It is with some disappointment that I’ve finally decided to release v0.3.19 despite this being almost 3 months overdue! The disappointment arises because, despite a lot of valiant effort, verification is still not working very well — and, in fact, is probably worse than the previous release! However, on the other hand, I have made significant progress in laying some concrete foundations which will underpin the verification process going forward. Specifically, the main contributions of this release are:
- Decoupled Verification. Previously, the whole verification process was a mixed up mess of verification condition generation and automata rewriting. These two components have now been nicely separated through an intermediate language, which we’re calling the Whiley Assertion Language (WYAL). The beauty of this is that
wyalfiles provide a nice human-readable interface to the verifier. For example, we can now look at the verification conditions generated from a
whileysource file; and, we can modify those conditions and pass them back through the verifier; or, we can write our own assertions from scratch to test the verifier and/or implement some unrelated system. Furthermore, the verifier itself can be back by different solvers (e.g. Z3, CVC, etc) which might help Whiley get going more quickly.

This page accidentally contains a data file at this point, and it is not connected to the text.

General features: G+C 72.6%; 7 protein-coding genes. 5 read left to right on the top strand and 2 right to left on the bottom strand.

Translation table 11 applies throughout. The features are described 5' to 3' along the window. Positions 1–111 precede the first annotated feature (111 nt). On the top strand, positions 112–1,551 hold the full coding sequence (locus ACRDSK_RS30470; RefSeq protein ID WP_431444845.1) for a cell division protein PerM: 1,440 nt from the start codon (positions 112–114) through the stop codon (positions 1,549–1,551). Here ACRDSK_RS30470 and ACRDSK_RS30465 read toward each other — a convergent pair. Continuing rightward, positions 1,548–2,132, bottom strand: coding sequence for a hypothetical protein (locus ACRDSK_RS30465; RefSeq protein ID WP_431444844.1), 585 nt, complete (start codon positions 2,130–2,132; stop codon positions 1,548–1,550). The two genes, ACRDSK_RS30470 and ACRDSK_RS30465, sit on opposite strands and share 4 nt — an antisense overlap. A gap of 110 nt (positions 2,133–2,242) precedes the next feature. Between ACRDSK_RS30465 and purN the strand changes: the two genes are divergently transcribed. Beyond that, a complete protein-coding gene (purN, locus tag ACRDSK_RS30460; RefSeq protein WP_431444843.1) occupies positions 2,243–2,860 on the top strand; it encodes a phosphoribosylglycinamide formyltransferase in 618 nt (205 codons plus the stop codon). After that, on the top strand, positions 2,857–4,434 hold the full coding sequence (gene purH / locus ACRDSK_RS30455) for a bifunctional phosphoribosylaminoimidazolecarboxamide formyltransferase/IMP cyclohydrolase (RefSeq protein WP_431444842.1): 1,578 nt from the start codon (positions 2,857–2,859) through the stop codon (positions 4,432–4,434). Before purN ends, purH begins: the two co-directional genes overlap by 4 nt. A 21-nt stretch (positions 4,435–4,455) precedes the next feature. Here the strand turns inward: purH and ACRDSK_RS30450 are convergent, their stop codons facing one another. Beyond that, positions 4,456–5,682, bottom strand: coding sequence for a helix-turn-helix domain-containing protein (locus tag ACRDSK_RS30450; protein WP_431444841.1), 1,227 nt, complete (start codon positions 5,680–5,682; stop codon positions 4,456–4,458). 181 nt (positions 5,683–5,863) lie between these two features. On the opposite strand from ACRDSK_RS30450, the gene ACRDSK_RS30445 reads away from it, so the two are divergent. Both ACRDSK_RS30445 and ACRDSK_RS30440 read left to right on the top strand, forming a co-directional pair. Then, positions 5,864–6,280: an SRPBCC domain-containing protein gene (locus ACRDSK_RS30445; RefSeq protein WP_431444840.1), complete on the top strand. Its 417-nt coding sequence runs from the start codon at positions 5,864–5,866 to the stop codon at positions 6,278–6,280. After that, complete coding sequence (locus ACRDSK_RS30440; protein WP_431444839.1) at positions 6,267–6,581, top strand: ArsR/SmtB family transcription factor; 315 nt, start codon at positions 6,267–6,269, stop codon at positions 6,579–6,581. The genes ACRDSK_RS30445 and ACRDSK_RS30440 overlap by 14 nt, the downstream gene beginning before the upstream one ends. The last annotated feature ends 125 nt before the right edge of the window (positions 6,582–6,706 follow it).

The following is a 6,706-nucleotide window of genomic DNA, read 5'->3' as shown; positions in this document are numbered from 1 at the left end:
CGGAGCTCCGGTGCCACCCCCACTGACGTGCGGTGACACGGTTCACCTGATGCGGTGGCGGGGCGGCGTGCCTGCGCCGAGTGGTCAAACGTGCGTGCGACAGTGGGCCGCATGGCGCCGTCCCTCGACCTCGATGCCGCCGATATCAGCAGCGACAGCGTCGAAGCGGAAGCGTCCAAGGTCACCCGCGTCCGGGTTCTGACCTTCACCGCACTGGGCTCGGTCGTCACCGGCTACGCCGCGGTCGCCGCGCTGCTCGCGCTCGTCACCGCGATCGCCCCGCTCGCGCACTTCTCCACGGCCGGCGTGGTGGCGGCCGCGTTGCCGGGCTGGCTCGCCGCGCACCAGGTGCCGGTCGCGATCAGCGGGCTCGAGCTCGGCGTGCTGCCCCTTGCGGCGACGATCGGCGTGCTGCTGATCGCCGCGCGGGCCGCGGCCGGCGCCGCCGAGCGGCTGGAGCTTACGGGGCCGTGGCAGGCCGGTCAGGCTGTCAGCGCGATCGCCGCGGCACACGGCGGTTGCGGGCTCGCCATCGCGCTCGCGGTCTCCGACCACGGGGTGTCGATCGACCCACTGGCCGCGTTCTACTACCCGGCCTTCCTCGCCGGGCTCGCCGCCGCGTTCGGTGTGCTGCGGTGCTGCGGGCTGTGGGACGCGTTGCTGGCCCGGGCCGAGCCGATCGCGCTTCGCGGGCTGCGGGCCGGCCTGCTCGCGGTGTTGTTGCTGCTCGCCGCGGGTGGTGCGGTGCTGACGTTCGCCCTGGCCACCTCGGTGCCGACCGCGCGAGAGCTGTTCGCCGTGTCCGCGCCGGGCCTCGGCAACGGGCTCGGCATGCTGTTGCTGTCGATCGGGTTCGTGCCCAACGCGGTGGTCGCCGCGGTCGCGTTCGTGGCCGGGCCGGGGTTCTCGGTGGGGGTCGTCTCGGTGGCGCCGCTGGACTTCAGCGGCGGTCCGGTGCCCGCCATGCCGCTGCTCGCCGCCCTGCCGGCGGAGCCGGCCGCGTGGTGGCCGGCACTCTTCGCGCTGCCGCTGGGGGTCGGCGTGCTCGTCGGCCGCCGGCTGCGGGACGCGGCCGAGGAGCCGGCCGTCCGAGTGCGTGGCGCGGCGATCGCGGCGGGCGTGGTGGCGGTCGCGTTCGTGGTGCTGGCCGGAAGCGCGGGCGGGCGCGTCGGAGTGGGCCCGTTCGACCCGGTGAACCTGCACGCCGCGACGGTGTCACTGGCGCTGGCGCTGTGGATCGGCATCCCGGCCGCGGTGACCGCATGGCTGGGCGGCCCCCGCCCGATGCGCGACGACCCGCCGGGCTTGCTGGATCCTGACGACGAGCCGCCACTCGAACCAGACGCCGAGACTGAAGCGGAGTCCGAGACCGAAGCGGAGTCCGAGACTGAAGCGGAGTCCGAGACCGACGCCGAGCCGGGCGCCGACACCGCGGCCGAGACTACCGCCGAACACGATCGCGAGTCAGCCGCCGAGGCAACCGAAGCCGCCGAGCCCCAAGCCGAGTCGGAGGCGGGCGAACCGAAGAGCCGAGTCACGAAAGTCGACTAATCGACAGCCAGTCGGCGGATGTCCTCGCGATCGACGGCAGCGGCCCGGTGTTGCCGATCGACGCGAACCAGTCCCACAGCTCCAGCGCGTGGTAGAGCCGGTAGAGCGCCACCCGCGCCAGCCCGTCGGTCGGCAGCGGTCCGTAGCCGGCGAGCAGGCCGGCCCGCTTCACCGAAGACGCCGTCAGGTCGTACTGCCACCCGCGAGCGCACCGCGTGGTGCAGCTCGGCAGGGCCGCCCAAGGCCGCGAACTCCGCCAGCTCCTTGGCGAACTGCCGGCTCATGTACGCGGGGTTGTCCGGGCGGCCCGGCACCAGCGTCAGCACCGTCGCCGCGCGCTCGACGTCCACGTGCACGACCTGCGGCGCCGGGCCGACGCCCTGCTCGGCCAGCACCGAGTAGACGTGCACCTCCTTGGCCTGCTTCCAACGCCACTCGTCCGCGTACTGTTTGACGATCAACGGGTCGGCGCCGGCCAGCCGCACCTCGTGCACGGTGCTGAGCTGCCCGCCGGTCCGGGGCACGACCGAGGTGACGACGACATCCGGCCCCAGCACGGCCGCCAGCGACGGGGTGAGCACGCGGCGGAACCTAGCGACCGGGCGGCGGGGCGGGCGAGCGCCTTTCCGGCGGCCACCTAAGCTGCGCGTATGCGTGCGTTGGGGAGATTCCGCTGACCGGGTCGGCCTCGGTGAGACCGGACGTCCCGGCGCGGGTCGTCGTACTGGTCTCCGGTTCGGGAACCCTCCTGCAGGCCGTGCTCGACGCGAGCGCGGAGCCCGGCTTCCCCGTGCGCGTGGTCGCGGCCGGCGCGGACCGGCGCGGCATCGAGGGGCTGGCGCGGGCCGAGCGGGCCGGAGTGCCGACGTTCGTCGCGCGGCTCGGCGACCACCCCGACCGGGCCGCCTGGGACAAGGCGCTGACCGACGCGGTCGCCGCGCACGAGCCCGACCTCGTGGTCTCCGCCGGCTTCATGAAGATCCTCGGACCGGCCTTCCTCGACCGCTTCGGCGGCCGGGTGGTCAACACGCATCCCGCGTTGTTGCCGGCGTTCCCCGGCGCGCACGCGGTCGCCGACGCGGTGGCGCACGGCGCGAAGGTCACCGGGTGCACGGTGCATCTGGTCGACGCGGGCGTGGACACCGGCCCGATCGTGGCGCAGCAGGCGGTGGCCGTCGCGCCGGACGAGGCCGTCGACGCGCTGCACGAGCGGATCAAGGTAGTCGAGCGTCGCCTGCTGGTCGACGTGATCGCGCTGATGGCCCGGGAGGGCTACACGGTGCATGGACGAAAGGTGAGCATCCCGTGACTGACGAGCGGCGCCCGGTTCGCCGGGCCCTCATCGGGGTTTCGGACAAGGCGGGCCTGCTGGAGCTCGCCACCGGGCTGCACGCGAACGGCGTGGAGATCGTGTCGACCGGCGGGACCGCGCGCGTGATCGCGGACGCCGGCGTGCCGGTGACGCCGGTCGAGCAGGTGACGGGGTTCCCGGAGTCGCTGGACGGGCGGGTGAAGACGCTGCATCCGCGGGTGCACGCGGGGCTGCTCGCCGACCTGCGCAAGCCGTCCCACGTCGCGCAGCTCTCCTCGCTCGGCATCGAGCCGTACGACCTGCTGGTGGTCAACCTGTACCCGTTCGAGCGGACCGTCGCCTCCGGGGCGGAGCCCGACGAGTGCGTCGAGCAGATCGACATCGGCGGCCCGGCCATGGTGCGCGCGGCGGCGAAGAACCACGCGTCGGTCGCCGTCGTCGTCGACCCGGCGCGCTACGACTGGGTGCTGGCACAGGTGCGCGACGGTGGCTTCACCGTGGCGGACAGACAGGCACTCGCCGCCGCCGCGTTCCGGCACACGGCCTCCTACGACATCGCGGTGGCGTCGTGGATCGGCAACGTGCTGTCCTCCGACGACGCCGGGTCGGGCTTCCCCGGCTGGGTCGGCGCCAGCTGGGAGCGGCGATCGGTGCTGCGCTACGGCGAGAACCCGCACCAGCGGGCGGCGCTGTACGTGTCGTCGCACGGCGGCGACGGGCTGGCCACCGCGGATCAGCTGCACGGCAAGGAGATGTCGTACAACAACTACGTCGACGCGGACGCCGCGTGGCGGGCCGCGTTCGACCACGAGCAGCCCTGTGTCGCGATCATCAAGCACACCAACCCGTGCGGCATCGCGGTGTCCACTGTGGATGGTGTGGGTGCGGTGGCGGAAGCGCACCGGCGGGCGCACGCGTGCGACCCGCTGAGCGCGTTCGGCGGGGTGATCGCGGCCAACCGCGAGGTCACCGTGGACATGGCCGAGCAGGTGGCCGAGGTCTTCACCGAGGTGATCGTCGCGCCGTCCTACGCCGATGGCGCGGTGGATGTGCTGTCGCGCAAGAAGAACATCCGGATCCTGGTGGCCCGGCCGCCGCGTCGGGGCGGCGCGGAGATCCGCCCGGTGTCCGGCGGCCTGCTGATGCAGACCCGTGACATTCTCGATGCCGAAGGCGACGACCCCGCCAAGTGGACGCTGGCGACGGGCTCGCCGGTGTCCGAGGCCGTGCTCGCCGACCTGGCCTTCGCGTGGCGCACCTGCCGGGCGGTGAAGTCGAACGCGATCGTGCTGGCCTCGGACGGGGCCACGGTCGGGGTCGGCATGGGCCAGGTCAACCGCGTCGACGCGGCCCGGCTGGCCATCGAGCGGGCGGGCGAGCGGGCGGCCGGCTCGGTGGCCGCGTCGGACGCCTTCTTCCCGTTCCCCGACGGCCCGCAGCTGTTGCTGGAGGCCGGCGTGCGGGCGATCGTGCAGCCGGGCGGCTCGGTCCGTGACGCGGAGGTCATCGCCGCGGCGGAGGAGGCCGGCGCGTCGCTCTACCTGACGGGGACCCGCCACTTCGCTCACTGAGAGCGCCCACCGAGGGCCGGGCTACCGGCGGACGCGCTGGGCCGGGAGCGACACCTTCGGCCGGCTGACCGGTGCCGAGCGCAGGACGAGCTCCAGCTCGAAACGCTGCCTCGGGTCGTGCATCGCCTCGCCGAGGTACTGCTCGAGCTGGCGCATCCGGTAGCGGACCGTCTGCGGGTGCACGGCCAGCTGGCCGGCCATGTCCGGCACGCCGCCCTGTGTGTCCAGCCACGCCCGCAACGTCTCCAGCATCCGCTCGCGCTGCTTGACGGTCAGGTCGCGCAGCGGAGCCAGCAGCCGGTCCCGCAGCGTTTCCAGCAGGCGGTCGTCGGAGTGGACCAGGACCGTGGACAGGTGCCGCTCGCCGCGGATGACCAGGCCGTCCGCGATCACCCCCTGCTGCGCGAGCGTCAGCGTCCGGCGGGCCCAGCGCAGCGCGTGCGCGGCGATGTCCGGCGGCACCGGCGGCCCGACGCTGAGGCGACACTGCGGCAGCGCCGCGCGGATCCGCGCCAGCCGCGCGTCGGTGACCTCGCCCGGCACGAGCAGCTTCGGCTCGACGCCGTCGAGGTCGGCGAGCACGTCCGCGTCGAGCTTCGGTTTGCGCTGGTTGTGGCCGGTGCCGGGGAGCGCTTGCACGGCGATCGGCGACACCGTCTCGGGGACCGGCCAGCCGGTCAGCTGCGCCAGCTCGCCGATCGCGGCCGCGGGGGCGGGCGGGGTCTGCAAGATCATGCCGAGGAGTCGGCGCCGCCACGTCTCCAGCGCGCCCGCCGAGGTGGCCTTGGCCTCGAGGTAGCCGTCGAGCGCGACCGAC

- Updated Whiley Build System. I have tweaked the Whiley build system to better support the generation of intermediate files. In particular, I’ve introduced “virtual roots” which are the default location for an intermediate file. Thus, in the default case, an intermediate file is no longer written to disk. However, by specifying a concrete root (e.g. with a command-line option such as
-wyildir ".") the corresponding intermediate files are written to disk for debugging purposes and/or general interest. At the moment, there are three kinds of intermediate file:
wycs(the latter being the binary expanded format for
Going forward, my goal is fairly clear: improve the verifier to pass more tests. For those who are interested, I have written up a few thoughts on what’s wrong.